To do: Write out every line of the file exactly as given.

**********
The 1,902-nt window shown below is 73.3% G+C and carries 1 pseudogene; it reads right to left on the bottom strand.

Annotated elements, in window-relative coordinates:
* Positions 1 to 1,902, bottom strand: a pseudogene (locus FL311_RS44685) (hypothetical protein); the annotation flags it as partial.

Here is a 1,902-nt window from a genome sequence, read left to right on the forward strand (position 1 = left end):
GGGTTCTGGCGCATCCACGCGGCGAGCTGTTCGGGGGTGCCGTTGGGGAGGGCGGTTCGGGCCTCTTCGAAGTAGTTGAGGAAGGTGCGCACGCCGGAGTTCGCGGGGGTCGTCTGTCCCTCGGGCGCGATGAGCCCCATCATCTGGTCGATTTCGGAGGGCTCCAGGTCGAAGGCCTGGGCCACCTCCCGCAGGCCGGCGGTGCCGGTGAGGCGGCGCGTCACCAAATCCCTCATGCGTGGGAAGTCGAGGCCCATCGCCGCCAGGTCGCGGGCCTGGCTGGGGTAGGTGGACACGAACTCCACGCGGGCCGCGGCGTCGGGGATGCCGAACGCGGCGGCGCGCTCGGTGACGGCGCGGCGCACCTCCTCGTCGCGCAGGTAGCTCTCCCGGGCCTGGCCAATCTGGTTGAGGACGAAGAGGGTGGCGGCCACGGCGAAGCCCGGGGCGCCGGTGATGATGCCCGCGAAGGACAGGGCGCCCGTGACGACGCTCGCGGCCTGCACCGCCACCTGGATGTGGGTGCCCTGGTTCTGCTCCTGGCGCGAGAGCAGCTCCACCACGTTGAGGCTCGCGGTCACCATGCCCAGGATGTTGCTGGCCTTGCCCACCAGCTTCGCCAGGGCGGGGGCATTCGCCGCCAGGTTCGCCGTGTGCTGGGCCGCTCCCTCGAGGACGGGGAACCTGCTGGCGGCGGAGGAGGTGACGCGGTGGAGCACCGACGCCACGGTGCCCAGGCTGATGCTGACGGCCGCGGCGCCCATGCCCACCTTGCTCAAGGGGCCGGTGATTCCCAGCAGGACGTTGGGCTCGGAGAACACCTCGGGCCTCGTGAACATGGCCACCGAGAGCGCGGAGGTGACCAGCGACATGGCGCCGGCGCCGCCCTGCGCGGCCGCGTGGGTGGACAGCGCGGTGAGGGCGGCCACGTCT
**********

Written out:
The 1,902-nt window shown below is 73.3% G+C and carries 1 pseudogene; it reads right to left on the bottom strand.

Annotated elements, in window-relative coordinates:
* Positions 1 to 1,902, bottom strand: a pseudogene (locus FL311_RS44685) (hypothetical protein); the annotation flags it as partial.

Here is a 1,902-nt window from a genome sequence, read left to right on the forward strand (position 1 = left end):
GGGTTCTGGCGCATCCACGCGGCGAGCTGTTCGGGGGTGCCGTTGGGGAGGGCGGTTCGGGCCTCTTCGAAGTAGTTGAGGAAGGTGCGCACGCCGGAGTTCGCGGGGGTCGTCTGTCCCTCGGGCGCGATGAGCCCCATCATCTGGTCGATTTCGGAGGGCTCCAGGTCGAAGGCCTGGGCCACCTCCCGCAGGCCGGCGGTGCCGGTGAGGCGGCGCGTCACCAAATCCCTCATGCGTGGGAAGTCGAGGCCCATCGCCGCCAGGTCGCGGGCCTGGCTGGGGTAGGTGGACACGAACTCCACGCGGGCCGCGGCGTCGGGGATGCCGAACGCGGCGGCGCGCTCGGTGACGGCGCGGCGCACCTCCTCGTCGCGCAGGTAGCTCTCCCGGGCCTGGCCAATCTGGTTGAGGACGAAGAGGGTGGCGGCCACGGCGAAGCCCGGGGCGCCGGTGATGATGCCCGCGAAGGACAGGGCGCCCGTGACGACGCTCGCGGCCTGCACCGCCACCTGGATGTGGGTGCCCTGGTTCTGCTCCTGGCGCGAGAGCAGCTCCACCACGTTGAGGCTCGCGGTCACCATGCCCAGGATGTTGCTGGCCTTGCCCACCAGCTTCGCCAGGGCGGGGGCATTCGCCGCCAGGTTCGCCGTGTGCTGGGCCGCTCCCTCGAGGACGGGGAACCTGCTGGCGGCGGAGGAGGTGACGCGGTGGAGCACCGACGCCACGGTGCCCAGGCTGATGCTGACGGCCGCGGCGCCCATGCCCACCTTGCTCAAGGGGCCGGTGATTCCCAGCAGGACGTTGGGCTCGGAGAACACCTCGGGCCTCGTGAACATGGCCACCGAGAGCGCGGAGGTGACCAGCGACATGGCGCCGGCGCCGCCCTGCGCGGCCGCGTGGGTGGACAGCGCGGTGAGGGCGGCCACGTCT